The goal of the current study was to examine energetic trade-offs between reproduction and immune function in a seasonally breeding rodent, the Siberian hamster. A previous report indicated that short-day housed hamsters receiving daily injections of NMDA elevate circulating levels of LH and maintain breeding season-like gonads, while displaying a short-day-like decrease in body mass (Ebling et al., 1995
). Based on these findings, we predicted that NMDA would induce a dose-dependent rise in serum testosterone, and that, similar to the previous report, short-day housed hamsters receiving NMDA would maintain long day-like reproductive status while displaying the typical short-day reduction in energy reserves (e.g., reduced body fat and body mass). Indeed, daily NMDA injections provided to hamsters housed in short-day photoperiods displayed long-day-like gonadal morphology and short-day like reductions in body mass; short-day like reductions in fat pad mass was also observed in the current study. Further, short-day hamsters would have a reduced immune response compared with controls, owing to an energetic trade-off between reproduction and immune function; this predicted reduction in immunity, we predicted, would be driven by short-day induced decreases in energy reserves (e.g., fat stores). Contrary to these predictions however, NMDA treatment lead to greater antibody production in response to KLH, regardless of photoperiodic treatment. These findings suggest that NMDA enhances immune responses and that this immunoenhancement appears to be independent of changes in energetic state.
Mature reproductive organs are maintained by activation of the hypothalamo-pituitary-gonadal (HPG) axis. Seasonally breeding rodents typically experience a marked decline in reproductive function and thus reproductive success when exposed to winter-like short-days (Beery et al., 2007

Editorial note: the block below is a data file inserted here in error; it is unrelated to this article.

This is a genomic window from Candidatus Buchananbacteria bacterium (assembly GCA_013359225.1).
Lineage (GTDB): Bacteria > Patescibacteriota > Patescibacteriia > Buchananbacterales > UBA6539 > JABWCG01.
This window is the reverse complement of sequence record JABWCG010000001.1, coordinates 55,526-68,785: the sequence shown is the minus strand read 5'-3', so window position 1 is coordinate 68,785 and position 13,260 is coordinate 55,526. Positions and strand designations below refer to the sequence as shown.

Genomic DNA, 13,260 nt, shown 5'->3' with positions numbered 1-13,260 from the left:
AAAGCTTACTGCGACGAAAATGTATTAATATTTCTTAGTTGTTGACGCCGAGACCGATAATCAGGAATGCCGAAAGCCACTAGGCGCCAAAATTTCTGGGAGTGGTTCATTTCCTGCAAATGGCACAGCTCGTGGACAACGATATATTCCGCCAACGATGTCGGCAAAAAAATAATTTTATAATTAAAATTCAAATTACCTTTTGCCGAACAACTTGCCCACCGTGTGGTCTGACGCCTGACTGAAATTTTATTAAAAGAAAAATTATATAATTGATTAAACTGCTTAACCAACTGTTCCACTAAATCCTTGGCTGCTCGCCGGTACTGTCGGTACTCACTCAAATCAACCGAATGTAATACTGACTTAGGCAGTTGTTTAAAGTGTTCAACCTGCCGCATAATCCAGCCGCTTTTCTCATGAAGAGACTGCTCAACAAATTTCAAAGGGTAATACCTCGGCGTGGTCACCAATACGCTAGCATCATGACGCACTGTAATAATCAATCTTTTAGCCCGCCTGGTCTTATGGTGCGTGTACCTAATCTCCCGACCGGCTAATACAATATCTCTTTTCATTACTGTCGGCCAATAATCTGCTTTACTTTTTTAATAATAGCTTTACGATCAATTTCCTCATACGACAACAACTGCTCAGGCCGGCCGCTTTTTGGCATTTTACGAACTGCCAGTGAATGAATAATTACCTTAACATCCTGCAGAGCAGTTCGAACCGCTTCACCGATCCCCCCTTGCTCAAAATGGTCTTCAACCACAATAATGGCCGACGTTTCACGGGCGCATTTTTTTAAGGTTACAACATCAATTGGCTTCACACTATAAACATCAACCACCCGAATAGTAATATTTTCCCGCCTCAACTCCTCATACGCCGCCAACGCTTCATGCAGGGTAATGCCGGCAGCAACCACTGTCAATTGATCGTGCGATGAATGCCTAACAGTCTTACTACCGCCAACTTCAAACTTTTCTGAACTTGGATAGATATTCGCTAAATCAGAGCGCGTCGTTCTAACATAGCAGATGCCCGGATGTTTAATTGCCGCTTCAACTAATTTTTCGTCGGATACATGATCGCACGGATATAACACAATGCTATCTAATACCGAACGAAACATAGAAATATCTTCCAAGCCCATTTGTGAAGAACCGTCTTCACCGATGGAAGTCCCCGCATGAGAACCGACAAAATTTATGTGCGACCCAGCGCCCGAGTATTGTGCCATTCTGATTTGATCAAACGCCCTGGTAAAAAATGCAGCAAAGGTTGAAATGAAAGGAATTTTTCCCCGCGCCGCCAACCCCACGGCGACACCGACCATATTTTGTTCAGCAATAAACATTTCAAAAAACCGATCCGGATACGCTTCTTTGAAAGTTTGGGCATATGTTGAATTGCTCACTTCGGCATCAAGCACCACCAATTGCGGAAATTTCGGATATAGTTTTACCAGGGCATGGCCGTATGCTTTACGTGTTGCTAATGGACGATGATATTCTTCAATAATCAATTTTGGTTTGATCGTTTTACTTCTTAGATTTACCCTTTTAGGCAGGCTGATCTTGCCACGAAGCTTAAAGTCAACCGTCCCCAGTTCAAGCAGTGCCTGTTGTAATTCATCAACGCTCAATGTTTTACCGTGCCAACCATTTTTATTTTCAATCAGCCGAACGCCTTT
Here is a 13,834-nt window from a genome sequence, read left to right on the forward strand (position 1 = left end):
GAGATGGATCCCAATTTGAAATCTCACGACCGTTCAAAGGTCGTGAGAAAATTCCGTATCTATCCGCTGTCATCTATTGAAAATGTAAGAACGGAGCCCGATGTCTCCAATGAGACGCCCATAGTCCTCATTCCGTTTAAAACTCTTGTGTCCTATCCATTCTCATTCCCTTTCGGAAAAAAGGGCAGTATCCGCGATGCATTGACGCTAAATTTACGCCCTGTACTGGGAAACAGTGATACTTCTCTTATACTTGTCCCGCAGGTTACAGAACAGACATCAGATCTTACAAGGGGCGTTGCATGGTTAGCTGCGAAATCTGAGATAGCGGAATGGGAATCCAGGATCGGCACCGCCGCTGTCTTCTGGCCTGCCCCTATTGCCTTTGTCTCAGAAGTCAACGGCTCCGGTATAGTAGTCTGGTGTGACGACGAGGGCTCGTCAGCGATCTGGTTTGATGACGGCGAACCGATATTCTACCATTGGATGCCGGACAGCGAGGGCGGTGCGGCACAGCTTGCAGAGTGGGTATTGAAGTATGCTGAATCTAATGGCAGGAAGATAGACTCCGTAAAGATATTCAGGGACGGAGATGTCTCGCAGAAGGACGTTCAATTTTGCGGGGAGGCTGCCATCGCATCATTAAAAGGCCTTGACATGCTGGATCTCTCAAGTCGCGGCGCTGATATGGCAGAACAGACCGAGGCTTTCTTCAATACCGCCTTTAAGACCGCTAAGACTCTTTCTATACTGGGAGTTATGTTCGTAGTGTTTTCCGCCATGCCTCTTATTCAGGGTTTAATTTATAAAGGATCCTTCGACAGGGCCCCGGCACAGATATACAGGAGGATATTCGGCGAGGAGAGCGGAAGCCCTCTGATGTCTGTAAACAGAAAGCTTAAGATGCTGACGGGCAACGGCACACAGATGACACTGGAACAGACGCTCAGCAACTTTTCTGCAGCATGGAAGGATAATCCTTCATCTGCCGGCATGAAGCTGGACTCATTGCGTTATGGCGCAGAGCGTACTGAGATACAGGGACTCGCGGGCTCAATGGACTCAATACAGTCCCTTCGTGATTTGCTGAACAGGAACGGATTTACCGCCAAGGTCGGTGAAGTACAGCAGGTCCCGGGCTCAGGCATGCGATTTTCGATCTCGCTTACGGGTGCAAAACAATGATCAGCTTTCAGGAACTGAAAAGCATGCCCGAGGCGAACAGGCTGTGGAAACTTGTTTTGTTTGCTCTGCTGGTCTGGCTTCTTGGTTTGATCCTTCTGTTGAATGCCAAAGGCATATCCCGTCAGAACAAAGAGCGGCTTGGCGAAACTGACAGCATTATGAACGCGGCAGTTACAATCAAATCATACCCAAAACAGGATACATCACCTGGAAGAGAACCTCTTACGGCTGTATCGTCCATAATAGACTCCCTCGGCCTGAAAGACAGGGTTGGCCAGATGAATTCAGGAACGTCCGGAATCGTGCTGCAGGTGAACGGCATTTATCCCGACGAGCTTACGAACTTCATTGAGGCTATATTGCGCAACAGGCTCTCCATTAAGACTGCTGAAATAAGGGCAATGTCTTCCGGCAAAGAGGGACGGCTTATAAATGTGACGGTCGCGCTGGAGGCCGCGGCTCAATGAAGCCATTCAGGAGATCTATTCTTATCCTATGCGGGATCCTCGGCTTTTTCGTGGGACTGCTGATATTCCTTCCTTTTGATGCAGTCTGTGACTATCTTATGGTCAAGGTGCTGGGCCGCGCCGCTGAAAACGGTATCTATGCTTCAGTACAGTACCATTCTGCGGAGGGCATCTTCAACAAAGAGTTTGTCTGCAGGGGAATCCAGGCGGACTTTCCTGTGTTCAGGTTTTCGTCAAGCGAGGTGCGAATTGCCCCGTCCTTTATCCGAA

). For example, hamsters transferred from long summer-like to short winter-like days display significant reductions in circulating levels of luteinizing hormone (LH) and testosterone, followed by subsequent involution of the testes, driven primarily by gonadal apoptosis (Maywood and Hastings, 1995
; Young et al., 1999
). Short-day induced reproductive suppression is orchestrated, in part, by changes in glutamatergic influences on hypothalamic GnRH neurons (Ebling et al., 1995
The current study sought to confirm that NMDA activates the HPG axis, and thus stimulates maintenance of a long day-like reproductive state in hamsters transferred to short days. Consistent with this hypothesis, injections of NMDA induced a dose-dependent rise in circulating testosterone titers in adult male Siberian hamsters, with the two highest doses (20 mg/kg and 40 mg/kg) eliciting similarly pronounced elevations in testosterone. This finding supports a previous report in this species, which demonstrated NMDA-induced up-regulation of pituitary LH release (Ebling et al., 1995